Vaseline (/ˈvæsəln/)[1][2][note 1] is an American brand of petroleum jelly-based products owned by transnational company Unilever.[3] Products include plain petroleum jelly and a selection of skin creams, soaps, lotions, cleansers, and deodorants.

Vaseline Logo.svg
Product typePetroleum jelly body lotion
CountryUnited States
Introduced1872; 150 years ago (1872)
TaglineThe Healing Power of Vaseline
Vaseline in container. Produced in USSR.

In many languages, the word "Vaseline" is used as generic for petroleum jelly; in Portugal, the Unilever products are called Vaselina, and in Brazil and some Spanish-speaking countries, the Unilever products are called Vasenol.


An image from Vaseline company archives

In 1859, Robert Chesebrough, a chemist who formerly clarified kerosene from the oil of sperm whales, traveled to the oil fields in Titusville, Pennsylvania to research what new materials might be created from this new fuel. There he learned of a residue called rod wax that had to be periodically removed from oil rig pumps. The oil workers had been using the substance to heal cuts and burns. Chesebrough took samples of the rod wax back to Brooklyn, extracted the usable petroleum jelly, and began manufacturing a medicinal product he called Vaseline.[4]

The first known reference to the name Vaseline was by Chesebrough in his U.S. patent (U.S. Patent 127,568) in 1872. "I, Robert Chesebrough, have invented a new and useful product from petroleum which I have named Vaseline..."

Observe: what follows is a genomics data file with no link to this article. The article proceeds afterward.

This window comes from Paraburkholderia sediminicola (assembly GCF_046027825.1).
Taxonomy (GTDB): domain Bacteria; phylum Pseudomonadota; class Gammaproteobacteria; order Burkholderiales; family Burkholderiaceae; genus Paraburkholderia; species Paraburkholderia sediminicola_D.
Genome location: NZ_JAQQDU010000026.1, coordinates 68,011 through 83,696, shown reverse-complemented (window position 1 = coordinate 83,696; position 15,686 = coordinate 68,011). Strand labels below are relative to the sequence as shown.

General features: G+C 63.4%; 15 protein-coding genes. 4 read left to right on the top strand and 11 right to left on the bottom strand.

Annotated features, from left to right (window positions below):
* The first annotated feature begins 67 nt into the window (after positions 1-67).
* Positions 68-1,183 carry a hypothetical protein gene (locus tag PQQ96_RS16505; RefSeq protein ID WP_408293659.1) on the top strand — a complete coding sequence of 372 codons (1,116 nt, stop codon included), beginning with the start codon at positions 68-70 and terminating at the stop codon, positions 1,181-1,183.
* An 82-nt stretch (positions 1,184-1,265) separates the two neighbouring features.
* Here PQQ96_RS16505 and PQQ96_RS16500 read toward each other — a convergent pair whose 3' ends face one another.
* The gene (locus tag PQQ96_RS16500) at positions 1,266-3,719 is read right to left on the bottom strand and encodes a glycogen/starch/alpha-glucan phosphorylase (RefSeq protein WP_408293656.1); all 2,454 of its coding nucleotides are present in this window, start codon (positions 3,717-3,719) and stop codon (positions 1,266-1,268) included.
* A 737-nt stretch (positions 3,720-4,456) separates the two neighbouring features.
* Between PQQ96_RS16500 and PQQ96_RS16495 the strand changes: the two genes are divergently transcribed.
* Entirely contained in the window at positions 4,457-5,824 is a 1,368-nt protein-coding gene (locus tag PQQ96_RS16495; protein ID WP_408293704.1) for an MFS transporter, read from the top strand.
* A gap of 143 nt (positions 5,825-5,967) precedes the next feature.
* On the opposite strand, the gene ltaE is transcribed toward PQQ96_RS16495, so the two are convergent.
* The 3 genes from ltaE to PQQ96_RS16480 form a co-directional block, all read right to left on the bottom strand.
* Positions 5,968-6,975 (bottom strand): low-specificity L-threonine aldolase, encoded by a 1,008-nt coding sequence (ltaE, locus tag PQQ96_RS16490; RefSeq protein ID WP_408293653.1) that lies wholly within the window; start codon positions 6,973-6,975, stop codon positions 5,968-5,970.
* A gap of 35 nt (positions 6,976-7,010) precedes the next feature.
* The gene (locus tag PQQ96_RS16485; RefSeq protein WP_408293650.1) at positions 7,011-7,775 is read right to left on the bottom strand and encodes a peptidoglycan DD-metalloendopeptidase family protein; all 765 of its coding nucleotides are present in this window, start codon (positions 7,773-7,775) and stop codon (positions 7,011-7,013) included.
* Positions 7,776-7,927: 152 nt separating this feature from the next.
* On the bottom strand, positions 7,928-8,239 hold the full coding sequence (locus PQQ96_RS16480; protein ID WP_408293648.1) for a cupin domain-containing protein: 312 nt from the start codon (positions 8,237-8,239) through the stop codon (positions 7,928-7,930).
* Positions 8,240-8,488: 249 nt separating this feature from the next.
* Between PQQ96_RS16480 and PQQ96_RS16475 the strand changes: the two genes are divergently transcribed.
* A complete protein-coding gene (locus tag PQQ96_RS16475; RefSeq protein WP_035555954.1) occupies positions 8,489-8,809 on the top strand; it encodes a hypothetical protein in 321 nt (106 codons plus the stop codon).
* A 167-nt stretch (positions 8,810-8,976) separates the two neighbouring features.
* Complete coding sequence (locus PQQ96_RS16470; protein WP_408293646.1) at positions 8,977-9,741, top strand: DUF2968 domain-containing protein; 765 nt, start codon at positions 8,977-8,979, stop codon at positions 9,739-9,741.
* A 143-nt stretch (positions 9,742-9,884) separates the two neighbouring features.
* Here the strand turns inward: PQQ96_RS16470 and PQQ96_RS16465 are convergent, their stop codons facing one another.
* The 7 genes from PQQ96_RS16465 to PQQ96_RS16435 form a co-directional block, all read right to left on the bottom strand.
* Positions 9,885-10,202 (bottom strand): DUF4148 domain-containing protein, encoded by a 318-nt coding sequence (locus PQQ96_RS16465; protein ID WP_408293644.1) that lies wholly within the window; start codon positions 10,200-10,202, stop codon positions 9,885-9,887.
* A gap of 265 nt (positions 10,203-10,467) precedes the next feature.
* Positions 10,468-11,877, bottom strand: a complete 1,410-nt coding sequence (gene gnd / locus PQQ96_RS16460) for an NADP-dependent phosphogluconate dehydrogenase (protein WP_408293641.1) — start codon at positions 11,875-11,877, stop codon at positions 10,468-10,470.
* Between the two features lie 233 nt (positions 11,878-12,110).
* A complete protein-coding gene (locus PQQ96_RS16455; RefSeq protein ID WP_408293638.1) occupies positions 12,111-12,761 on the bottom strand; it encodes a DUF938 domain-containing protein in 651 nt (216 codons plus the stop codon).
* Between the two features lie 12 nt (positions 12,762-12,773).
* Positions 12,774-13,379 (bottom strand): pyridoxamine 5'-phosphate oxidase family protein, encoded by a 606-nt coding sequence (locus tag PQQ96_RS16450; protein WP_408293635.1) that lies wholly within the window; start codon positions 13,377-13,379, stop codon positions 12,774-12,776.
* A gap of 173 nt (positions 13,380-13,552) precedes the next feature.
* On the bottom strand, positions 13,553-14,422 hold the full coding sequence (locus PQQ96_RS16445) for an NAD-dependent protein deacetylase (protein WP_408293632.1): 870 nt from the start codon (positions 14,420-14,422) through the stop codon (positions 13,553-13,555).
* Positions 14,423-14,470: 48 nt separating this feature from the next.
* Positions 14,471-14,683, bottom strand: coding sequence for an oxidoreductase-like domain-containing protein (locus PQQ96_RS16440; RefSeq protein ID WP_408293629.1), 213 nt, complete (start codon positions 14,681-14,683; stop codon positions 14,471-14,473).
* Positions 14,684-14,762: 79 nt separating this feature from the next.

The name "vaseline" is said by the manufacturer to be derived from German Wasser "water" + Greek έλαιον (elaion) "oil".[5]

Vaseline was made by the Chesebrough Manufacturing Company until the company was purchased by Unilever in 1987.


Vaseline in its container

While Vaseline can be used as a lubricant, it can also be used as a moisture insulator for local skin conditions characterized by tissue dehydration.


In 2015, German consumer watchdog Stiftung Warentest analyzed cosmetics containing mineral oils. After developing a new detection method, they found high concentrations of Mineral Oil Aromatic Hydrocarbons (MOAH) and even polyaromatics in products containing mineral oils. Vaseline products contained the most MOAH of all tested cosmetics (up to 9%).[6] The European Food Safety Authority sees MOAH and polyaromatics as possibly carcinogenic.[6] Based on the results, Stiftung Warentest warns not to use Vaseline or any other products containing mineral oils.[7]

Ingredient sourcesEdit

White petrolatum, the ingredient in petroleum jelly Vaseline, is refined from petroleum.



  1. ^ Also pronounced with the main stress on the last syllable /ˌvæsəˈln/.


  1. ^ "Definition of Vaseline". The Free Dictionary. Retrieved 7 November 2013.
  2. ^ "Define Vaseline". Retrieved 7 November 2013.
  3. ^ Maljers, Floris A. (September 1992). "Inside Unilever: The Evolving Transnational Company". Harvard Business Review.
  4. ^ The History of Vaseline Petroleum Jelly began in the Pennsylvania Oil Fields!, Drake Well Museum pamphlet, copyright 1996 by Holigan Group Ltd, Dallas, Texas
  5. ^ Webster's Unabridged Dictionary (1913)
  6. ^ a b "Mineralöle in Kosmetika - Kritische Stoffe in Cremes, Lippenpflegeprodukten und Vaseline". (in German). Stiftung Warentest. 26 May 2015. Archived from the original on 26 May 2015.
  7. ^ Adams, Rebecca (21 October 2013). "Petroleum Jelly May Not Be as Harmless as You Think". Huffington Post. Retrieved 26 March 2018.

External linksEdit

  • Official website